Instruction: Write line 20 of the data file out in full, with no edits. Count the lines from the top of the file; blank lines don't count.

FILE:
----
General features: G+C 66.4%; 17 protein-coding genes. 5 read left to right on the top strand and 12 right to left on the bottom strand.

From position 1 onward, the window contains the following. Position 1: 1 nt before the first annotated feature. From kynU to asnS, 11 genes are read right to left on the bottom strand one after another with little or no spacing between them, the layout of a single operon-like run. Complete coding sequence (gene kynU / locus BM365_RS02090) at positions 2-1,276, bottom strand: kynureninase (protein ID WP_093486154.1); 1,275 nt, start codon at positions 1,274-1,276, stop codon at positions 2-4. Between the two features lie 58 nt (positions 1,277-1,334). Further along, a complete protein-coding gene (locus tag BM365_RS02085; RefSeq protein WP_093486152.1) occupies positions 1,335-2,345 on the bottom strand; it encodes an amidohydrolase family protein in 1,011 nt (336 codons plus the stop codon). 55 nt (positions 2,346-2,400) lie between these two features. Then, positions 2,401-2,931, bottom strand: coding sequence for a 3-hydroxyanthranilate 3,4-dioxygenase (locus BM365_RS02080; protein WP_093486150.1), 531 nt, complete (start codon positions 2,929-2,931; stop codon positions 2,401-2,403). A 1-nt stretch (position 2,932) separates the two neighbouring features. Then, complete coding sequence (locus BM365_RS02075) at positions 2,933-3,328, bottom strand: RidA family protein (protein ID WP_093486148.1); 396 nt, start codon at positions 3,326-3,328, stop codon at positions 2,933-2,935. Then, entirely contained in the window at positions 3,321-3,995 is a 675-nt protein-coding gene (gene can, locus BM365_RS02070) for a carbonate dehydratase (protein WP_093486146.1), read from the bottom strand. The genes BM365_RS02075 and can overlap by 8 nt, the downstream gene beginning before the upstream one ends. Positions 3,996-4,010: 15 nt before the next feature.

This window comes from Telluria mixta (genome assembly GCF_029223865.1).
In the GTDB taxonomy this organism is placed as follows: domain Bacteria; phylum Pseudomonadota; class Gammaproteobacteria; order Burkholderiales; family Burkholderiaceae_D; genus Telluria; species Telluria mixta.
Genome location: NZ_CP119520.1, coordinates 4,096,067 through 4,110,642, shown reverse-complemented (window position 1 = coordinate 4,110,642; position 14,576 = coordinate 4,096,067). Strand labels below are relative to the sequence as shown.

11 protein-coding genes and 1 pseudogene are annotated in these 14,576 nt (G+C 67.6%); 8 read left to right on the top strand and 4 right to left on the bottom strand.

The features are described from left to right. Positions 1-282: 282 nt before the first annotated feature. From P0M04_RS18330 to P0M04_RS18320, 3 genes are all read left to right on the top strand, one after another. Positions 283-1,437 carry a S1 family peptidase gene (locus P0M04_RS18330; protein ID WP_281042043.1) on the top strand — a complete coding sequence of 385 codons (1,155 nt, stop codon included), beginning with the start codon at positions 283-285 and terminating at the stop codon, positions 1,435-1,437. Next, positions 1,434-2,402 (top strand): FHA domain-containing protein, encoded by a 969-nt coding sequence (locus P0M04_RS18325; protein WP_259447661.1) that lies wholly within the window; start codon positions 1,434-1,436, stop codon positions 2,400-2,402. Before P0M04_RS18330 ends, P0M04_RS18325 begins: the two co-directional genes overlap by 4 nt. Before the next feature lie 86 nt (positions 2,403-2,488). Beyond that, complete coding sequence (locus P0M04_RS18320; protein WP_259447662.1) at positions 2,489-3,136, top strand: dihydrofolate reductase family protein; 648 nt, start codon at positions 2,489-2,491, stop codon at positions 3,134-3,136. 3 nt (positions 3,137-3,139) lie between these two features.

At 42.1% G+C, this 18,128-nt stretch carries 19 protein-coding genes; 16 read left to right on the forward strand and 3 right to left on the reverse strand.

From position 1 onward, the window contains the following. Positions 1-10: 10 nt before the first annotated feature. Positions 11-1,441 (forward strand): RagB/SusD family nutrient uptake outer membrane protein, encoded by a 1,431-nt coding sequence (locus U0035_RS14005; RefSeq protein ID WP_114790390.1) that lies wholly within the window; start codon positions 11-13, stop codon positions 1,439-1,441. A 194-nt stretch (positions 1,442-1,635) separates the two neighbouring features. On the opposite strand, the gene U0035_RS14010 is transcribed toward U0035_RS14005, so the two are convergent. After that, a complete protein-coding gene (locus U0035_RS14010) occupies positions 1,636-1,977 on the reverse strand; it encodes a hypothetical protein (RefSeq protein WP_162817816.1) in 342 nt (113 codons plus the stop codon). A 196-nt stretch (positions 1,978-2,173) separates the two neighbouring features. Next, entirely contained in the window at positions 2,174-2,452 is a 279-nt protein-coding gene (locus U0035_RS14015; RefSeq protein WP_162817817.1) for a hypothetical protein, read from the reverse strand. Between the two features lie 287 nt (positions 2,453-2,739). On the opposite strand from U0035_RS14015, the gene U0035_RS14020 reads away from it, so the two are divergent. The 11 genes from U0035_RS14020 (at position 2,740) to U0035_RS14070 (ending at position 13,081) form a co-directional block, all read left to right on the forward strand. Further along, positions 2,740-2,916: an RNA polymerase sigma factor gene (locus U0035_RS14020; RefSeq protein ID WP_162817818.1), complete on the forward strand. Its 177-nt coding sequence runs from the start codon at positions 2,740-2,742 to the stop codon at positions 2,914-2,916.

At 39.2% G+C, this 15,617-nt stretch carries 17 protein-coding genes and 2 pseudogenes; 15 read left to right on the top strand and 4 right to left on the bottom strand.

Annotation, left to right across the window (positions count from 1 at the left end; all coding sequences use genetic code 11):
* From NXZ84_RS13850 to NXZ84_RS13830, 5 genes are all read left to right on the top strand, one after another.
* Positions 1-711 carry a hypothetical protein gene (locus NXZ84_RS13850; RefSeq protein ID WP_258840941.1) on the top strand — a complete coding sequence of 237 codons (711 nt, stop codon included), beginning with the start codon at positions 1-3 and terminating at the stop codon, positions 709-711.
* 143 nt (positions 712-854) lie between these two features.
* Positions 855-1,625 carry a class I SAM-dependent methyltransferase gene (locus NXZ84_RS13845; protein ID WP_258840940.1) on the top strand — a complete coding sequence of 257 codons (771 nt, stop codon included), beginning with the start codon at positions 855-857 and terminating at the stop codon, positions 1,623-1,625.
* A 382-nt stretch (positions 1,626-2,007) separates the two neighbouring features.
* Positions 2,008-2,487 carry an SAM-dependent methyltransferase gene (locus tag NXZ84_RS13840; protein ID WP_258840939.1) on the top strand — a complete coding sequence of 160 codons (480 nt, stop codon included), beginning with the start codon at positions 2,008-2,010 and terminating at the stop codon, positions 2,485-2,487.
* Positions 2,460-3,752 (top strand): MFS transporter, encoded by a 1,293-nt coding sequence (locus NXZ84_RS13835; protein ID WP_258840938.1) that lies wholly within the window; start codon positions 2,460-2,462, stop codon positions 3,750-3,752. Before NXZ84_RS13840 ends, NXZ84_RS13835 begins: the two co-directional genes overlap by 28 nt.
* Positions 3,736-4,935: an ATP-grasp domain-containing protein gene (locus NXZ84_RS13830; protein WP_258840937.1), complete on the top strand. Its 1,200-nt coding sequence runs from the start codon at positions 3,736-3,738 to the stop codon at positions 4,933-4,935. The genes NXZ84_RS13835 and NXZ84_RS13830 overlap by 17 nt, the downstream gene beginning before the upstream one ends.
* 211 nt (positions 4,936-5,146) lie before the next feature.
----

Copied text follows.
* 211 nt (positions 4,936-5,146) lie before the next feature.